SFU mentors winning high school science researchers
Kayla Lee, 604.828.6768 (cell), firstname.lastname@example.org, best reachable by email until Aug. 7.
Krzysztof Lubieniecki, 778.782.5879, email@example.com
Willie Davidson, 778.782.5637, firstname.lastname@example.org
Elizabeth Elle, 778.782.4592/3304, email@example.com
Mario Pinto, 778.782.4152, firstname.lastname@example.org
George Agnes, 778.782.4387, email@example.com
Carol Thorbes, PAMR, 778.782.3035, firstname.lastname@example.org
Gifted high school students are getting a jump-start on higher education and academic success by engaging in science discoveries under the mentorship of Simon Fraser University researchers in the Faculty of Science.
Sixteen-year-old Kayla Lee enters Grade 12 at York House School in Vancouver this fall but already she has garnered regional recognition as a budding researcher and a promising prospective undergrad.
Lee credits SFU professor Willie Davidson, an expert on salmonid genomics and evolution, and Krzysztof Lubieniecki, Davidson’s research associate, with putting her on a path to netting around $5,000 in scholarships and awards.
Lee secured the prizes at this year’s Greater Vancouver Regional Science Fair hosted by the University of British Columbia and the Sanofi BioGENEius Challenge Canada, a regional biotechnology-focused science competition. Both showcase the work of high school students and attract hundreds of entrants.
“SFU science faculty members showed a genuine interest in my project idea and provided the mentorship to evolve and design my experiment,” says Lee. “Working with them, I gained a memorable experience that is definitely a highlight of my high school education.”
Davidson and Lubieniecki, molecular biologists, helped Lee fine tune and execute DNA analysis of smelt and flying fish eggs in sushi — a project that she entered into both science competitions.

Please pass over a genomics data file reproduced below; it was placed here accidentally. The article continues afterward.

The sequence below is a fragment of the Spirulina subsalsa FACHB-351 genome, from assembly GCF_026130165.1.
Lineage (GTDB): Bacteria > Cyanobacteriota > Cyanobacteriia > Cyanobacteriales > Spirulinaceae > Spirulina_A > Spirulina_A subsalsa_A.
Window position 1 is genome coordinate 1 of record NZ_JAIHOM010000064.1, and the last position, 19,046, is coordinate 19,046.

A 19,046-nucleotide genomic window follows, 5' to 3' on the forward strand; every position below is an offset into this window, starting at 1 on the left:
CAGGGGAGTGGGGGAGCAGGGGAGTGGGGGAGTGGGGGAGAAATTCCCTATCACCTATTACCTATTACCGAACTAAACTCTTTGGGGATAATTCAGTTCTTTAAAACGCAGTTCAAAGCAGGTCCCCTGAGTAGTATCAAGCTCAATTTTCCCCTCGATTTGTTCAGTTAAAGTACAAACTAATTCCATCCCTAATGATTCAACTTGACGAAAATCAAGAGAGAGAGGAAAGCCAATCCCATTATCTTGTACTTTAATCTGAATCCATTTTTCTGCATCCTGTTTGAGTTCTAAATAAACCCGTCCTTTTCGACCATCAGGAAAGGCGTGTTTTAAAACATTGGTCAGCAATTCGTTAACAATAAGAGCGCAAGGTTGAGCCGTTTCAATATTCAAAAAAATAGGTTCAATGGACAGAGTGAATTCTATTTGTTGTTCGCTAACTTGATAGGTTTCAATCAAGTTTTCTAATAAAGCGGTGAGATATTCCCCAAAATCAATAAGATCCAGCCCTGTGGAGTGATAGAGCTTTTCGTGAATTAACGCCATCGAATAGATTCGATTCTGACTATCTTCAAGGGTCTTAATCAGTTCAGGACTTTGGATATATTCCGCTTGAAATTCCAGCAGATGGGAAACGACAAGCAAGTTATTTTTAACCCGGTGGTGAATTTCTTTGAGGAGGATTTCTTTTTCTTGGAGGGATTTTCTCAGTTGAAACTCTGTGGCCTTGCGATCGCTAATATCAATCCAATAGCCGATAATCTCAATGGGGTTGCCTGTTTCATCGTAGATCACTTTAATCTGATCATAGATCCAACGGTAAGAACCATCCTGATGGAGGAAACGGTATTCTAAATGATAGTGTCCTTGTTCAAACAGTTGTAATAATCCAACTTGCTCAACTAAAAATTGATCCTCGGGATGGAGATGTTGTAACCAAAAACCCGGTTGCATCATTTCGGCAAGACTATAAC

The project was inspired by an ongoing controversy in the restaurant industry over whether sushi is falsely advertised as containing higher valued seafood than it actually does.
With the help of her mentors, Lee investigated whether sushi advertised as having flying fish eggs could be found to contain less costly smelt eggs, which look and taste similar.
Davidson helped Lee discover how Forensically Informative Nucleotide Sequencing (FINS) — a DNA sequencing and analysis process that he co-invented in 1992 to identify the origin of unknown biological samples — could be applied to her project.
In the end, Lee found no evidence of fish egg duplicity in the sushi she tested. But the judges were more impressed by her depth of science understanding and the real-life applicability of her project than by its finding.
“Communities should be aware that we love to teach and encourage everyone who shows an interest and passion for scientific inquiry,” says Davidson. “No one should be afraid of contacting us.”
“Kayla’s project was very ingenious so I was very excited about working with her and sharing my experience and expertise,” says Lubieniecki who spent roughly 10 hours helping Lee grasp and use FINS.